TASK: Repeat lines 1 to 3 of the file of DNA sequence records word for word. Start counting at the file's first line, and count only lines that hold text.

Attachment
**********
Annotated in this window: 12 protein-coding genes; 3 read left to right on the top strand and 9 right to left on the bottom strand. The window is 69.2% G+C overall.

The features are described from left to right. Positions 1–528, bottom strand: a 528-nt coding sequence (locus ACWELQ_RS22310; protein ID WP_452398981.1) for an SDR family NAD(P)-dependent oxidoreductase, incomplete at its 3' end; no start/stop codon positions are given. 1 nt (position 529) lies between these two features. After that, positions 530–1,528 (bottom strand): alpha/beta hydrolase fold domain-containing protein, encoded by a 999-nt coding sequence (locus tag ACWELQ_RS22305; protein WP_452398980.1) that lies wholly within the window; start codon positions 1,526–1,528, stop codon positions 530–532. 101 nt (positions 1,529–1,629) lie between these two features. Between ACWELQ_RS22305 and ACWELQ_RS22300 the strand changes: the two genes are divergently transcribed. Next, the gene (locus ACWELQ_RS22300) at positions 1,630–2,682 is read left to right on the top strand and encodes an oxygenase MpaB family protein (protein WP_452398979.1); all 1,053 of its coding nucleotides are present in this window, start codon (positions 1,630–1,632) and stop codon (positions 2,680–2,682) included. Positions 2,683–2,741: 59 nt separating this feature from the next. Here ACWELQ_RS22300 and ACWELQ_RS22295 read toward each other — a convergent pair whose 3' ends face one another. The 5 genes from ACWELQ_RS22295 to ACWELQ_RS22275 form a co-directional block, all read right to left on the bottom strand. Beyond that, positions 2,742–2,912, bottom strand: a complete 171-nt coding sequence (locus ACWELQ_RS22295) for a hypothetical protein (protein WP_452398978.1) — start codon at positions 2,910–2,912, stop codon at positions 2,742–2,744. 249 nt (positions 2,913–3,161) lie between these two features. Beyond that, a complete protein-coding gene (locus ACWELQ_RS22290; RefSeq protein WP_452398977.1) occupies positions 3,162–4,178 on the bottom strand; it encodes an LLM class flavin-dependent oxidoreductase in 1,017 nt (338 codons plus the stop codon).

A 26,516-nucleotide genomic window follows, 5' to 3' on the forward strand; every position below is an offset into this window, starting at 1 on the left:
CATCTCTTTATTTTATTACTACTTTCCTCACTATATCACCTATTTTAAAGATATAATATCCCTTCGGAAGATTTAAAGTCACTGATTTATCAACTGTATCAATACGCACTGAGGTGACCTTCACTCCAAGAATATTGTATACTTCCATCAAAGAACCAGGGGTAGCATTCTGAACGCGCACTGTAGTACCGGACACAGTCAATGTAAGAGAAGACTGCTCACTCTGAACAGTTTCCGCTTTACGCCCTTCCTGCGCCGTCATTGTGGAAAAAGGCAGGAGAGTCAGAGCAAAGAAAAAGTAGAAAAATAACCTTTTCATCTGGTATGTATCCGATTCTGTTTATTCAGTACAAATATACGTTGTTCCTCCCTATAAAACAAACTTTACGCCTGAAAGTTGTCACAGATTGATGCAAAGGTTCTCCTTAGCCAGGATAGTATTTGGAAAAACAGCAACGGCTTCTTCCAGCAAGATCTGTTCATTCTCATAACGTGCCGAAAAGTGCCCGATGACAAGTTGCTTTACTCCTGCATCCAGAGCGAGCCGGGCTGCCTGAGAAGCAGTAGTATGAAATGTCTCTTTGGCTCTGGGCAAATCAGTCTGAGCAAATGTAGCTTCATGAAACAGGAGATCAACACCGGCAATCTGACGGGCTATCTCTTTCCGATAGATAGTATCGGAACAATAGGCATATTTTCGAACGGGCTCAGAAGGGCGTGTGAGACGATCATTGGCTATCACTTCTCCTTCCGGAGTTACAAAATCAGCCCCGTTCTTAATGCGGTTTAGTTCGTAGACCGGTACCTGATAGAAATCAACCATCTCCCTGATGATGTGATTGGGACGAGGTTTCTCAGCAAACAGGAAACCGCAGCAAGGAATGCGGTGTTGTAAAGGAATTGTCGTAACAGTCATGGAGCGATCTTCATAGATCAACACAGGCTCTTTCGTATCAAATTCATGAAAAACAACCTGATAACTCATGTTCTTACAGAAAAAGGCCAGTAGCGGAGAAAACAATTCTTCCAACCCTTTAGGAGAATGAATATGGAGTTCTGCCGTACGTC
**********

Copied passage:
Annotated in this window: 12 protein-coding genes; 3 read left to right on the top strand and 9 right to left on the bottom strand. The window is 69.2% G+C overall.

The features are described from left to right. Positions 1–528, bottom strand: a 528-nt coding sequence (locus ACWELQ_RS22310; protein ID WP_452398981.1) for an SDR family NAD(P)-dependent oxidoreductase, incomplete at its 3' end; no start/stop codon positions are given. 1 nt (position 529) lies between these two features. After that, positions 530–1,528 (bottom strand): alpha/beta hydrolase fold domain-containing protein, encoded by a 999-nt coding sequence (locus tag ACWELQ_RS22305; protein WP_452398980.1) that lies wholly within the window; start codon positions 1,526–1,528, stop codon positions 530–532. 101 nt (positions 1,529–1,629) lie between these two features. Between ACWELQ_RS22305 and ACWELQ_RS22300 the strand changes: the two genes are divergently transcribed. Next, the gene (locus ACWELQ_RS22300) at positions 1,630–2,682 is read left to right on the top strand and encodes an oxygenase MpaB family protein (protein WP_452398979.1); all 1,053 of its coding nucleotides are present in this window, start codon (positions 1,630–1,632) and stop codon (positions 2,680–2,682) included. Positions 2,683–2,741: 59 nt separating this feature from the next. Here ACWELQ_RS22300 and ACWELQ_RS22295 read toward each other — a convergent pair whose 3' ends face one another. The 5 genes from ACWELQ_RS22295 to ACWELQ_RS22275 form a co-directional block, all read right to left on the bottom strand. Beyond that, positions 2,742–2,912, bottom strand: a complete 171-nt coding sequence (locus ACWELQ_RS22295) for a hypothetical protein (protein WP_452398978.1) — start codon at positions 2,910–2,912, stop codon at positions 2,742–2,744. 249 nt (positions 2,913–3,161) lie between these two features. Beyond that, a complete protein-coding gene (locus ACWELQ_RS22290; RefSeq protein WP_452398977.1) occupies positions 3,162–4,178 on the bottom strand; it encodes an LLM class flavin-dependent oxidoreductase in 1,017 nt (338 codons plus the stop codon).

A 26,516-nucleotide genomic window follows, 5' to 3' on the forward strand; every position below is an offset into this window, starting at 1 on the left: